Date of Award

1995

Degree Type

Thesis

Degree Name

M.H.K.

Department

Kinesiology

First Advisor

Paraschak, Victoria,

Keywords

Women's Studies.

Rights

CC BY-NC-ND 4.0

Abstract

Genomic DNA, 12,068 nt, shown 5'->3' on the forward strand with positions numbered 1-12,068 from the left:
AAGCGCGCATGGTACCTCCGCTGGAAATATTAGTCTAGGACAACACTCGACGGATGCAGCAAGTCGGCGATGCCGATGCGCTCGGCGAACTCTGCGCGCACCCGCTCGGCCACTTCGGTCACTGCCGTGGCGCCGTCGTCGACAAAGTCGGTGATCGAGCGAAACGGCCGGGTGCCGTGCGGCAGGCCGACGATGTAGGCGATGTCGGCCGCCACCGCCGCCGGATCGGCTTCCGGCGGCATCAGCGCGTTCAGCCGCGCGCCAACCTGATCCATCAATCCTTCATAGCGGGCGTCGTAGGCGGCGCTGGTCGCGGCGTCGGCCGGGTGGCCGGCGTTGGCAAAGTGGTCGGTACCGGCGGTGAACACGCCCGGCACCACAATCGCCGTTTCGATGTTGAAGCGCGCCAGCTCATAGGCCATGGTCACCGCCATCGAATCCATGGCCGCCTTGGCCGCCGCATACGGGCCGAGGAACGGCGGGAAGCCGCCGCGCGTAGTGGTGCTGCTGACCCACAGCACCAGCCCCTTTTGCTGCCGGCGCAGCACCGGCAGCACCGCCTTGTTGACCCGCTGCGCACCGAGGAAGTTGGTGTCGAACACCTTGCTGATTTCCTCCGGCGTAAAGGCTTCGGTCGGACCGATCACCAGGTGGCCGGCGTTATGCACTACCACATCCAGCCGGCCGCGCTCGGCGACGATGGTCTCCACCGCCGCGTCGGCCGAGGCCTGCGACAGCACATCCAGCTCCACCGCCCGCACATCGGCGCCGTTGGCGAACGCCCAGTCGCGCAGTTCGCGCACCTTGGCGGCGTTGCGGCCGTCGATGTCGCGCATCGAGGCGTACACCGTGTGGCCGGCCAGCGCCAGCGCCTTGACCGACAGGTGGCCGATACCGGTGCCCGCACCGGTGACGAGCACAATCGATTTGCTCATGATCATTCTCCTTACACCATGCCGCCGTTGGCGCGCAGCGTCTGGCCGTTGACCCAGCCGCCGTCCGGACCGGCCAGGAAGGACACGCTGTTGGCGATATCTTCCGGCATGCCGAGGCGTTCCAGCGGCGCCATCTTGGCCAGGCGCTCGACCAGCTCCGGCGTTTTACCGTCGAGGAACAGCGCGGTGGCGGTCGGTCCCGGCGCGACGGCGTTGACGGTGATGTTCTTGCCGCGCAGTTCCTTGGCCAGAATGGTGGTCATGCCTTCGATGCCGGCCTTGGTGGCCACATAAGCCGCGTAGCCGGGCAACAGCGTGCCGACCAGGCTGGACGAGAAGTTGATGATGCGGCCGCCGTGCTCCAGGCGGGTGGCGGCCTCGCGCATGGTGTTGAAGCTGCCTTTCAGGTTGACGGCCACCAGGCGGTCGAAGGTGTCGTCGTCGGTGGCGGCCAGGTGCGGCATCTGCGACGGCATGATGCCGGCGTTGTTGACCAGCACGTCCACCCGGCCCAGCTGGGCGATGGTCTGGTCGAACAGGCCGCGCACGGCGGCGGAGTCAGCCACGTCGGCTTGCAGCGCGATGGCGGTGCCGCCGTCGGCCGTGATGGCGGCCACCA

The objective of this thesis was to construct a feminist account of the dynamics that produced the Fitness and Amateur Sport Branch's Women's Program initiatives for the time period 1970-1988. In accordance with the theoretical framework the following sub-problems were investigated: (1) What structures facilitated and/or inhibited the agents' (the women involved in the program) ability to act? (2) How were the agents, in turn, able to alter, produce or reproduce structures affiliated with the program? (3) How did this process alter or maintain the agents themselves? The process utilized to investigate these sub-problems included an examination of federal archive files, interviews with knowledgable academics and researchers, and interviews with the women directly involved in the Women's Program. The interviewers were also asked to review a late draft of the herstory to verify the validity of the researcher's interpretation of their interview responses. Historical and theoretical findings resulted from this research project. Historically, a detailed herstory of the initiatives produced by the Fitness and Amateur Sport Branch's Women's Program for the 1970-1988 was developed. This story is unique in that it is told from a feminist perspective with specific contributions from the women directly involved in the program. Theoretically, a number of possibilities for social change and/or maintenance were developed in accordance with the theoretical framework. The possibilities for change in the unequal power relations between social groups is dependant upon the production, reproduction and/or alteration of structures via agents interaction with them. The managers of Women's Program were able to produce structures that facilitated a change in the social conditions for women in sport. However, the structures that facilitated the underlying power relations within the sport structure were maintained, as was women's secondary status in sport. (Abstract shortened by UMI.)Dept. of Kinesiology. Paper copy at Leddy Library: Theses & Major Papers - Basement, West Bldg. / Call Number: Thesis1994 .P66. Source: Masters Abstracts International, Volume: 34-02, page: 0624. Adviser: Victoria Paraschak. Thesis (M.H.K.)--University of Windsor (Canada), 1995.

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